Luxury

Lifestyle writer Darrah de jour shares her reviews of spas, restaurants and hotels from around the world.

Smith’s Review for MR Magazine

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Smith’s

By: Darrah de jour

With the recent upsurge of restaurants and bars in New York with Smith in the title, arrives Smith’s, the brainchild of restaurateurs Danny Abrams (co-founder of The Red Cat, The Harrison and Mermaid Inn) and Cindy Smith (Raoul’s, Spartina).  Formerly, Trattoria Dante, what sets this cozy, renovated eatery apart from the others is its style (the dining room parallels a twenties-era saloon car) and its menu, which offers seasonal, carefully prepared American cuisine.

The bar at the back of Smith’s is tiny, yet receptive.  With crushed sky-blue velvet walls, an Oriental throw and only eight bar stools, it’s the perfect place to sip a dirty martini while waiting for the rest of your party to arrive, or on Sundays, relish in their plentiful grilled cheese variations.  Options include mozzarella spiedini with wild mushroom cream, Humboldt Fog with pears and arugula, or grilled Tallegio with apple marmalade on country bread.

The Orient Express-style dining room, with banquettes and black leather booths, pistachio-colored walls, and the quaint feel of a European bistro sits just behind the semi-open café up front.  For which Chef Pablo Romero (Bouley and Citarella alum) prepares delicate items such as artichoke pasta with black truffles, grilled lobster with butternut squash puree and Brussels sprouts with almonds.  His fondness for braising and poaching is apparent in many of his recipes, which also include an impressive variety of decorative reductions and purées.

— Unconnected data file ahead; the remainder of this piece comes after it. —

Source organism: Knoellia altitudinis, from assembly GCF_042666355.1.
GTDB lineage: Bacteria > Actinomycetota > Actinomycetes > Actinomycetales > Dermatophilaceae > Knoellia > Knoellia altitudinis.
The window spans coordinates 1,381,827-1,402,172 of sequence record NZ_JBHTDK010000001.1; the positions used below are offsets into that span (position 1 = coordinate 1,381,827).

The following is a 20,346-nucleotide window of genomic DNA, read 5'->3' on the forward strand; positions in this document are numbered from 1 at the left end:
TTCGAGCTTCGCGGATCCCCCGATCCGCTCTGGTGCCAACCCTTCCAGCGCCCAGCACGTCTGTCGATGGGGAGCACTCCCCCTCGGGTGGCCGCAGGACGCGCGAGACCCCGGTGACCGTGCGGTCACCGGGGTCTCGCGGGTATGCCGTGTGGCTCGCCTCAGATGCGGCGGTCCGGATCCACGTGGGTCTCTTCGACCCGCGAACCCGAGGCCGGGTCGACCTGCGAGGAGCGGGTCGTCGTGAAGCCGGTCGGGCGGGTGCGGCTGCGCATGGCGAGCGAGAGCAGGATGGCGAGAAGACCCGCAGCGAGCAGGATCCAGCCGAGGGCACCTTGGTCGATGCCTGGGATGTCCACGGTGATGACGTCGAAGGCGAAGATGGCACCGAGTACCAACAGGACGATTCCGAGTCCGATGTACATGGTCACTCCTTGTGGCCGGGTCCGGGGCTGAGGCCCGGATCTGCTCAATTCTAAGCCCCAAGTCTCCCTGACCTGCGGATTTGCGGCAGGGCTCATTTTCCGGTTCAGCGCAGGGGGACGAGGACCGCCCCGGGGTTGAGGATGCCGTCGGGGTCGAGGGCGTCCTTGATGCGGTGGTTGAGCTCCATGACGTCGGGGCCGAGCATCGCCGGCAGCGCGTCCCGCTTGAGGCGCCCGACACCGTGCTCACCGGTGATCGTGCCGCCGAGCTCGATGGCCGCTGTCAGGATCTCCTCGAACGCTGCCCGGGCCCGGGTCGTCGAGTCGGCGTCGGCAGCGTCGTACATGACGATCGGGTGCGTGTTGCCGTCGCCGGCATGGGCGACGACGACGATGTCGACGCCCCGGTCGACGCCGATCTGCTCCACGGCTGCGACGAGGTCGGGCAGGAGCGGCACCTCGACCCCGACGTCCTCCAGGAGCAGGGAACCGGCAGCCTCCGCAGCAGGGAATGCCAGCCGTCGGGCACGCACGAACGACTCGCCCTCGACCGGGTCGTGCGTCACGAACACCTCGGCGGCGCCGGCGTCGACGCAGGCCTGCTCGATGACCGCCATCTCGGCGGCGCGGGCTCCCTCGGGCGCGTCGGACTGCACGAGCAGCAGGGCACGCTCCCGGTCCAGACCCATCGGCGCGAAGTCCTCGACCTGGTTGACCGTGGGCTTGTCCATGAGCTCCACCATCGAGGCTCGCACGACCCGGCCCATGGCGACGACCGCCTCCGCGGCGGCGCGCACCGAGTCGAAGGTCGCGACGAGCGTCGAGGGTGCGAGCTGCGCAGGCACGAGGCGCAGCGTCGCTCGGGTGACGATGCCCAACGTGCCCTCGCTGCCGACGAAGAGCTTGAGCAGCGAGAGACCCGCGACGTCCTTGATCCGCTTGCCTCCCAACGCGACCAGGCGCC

And to drink, Smith’s wine and cocktail list offers 13 wines by the glass and six half-bottles, so capricious diners can flirt with more than one taste; proving that good things certainly do come in small packages.

9 MacDougal Street
New York, NY 10012
phone: 212.260.0100
info@Smith’snyc.com

M-Th, 5:30pm-11:00pm; Fri, Sat, 5:30-11:30pm; Sun, 5:30-10:00pm

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Texture Review

Texture

By: Darrah de jour

A new revelation has hit the London dining scene.  Michelin-starred restaurant alum Xavier Rousset and uber-chef Agnar Sverisson have created a space where both food and wine rule equally.

Having met while working under Raymond Blanc at La Manoir Aux Quat’ Saisons, Icelandic partner and Chef Director Sverisson and French born Master Sommelier Rousset have merged a friendship and symbiotic pairing of Rousset’s passion for wine, specifically champagne, and Sverisson’s flexibility in the kitchen.

A constant tourist to Champagne (Rousset has visited 10 times in the last five years) he’s a veritable expert on the UK’s party wine.  This makes him sure Texture will provide satisfaction to both his patrons and his investors.  Having forged relationships with independent winemakers, they are lining up for him to taste their latest creations.  The bar, however, remains daringly un-sponsored.

With a seasonally changing menu, lunch choices consist of two courses for £18.50, such as the Mediterranean Tuna with tartare and Asian flavours or Black Leg Chicken, a breast and leg with crushed potatoes, peas and feves.  A vegetarian menu offers both appetizers and entrées.  Highlights are the Herefordshire Asparagus & Parmesan with snow, olive oil dressing and pea shoots or Barley risotto with anis, almond, and lemon zest.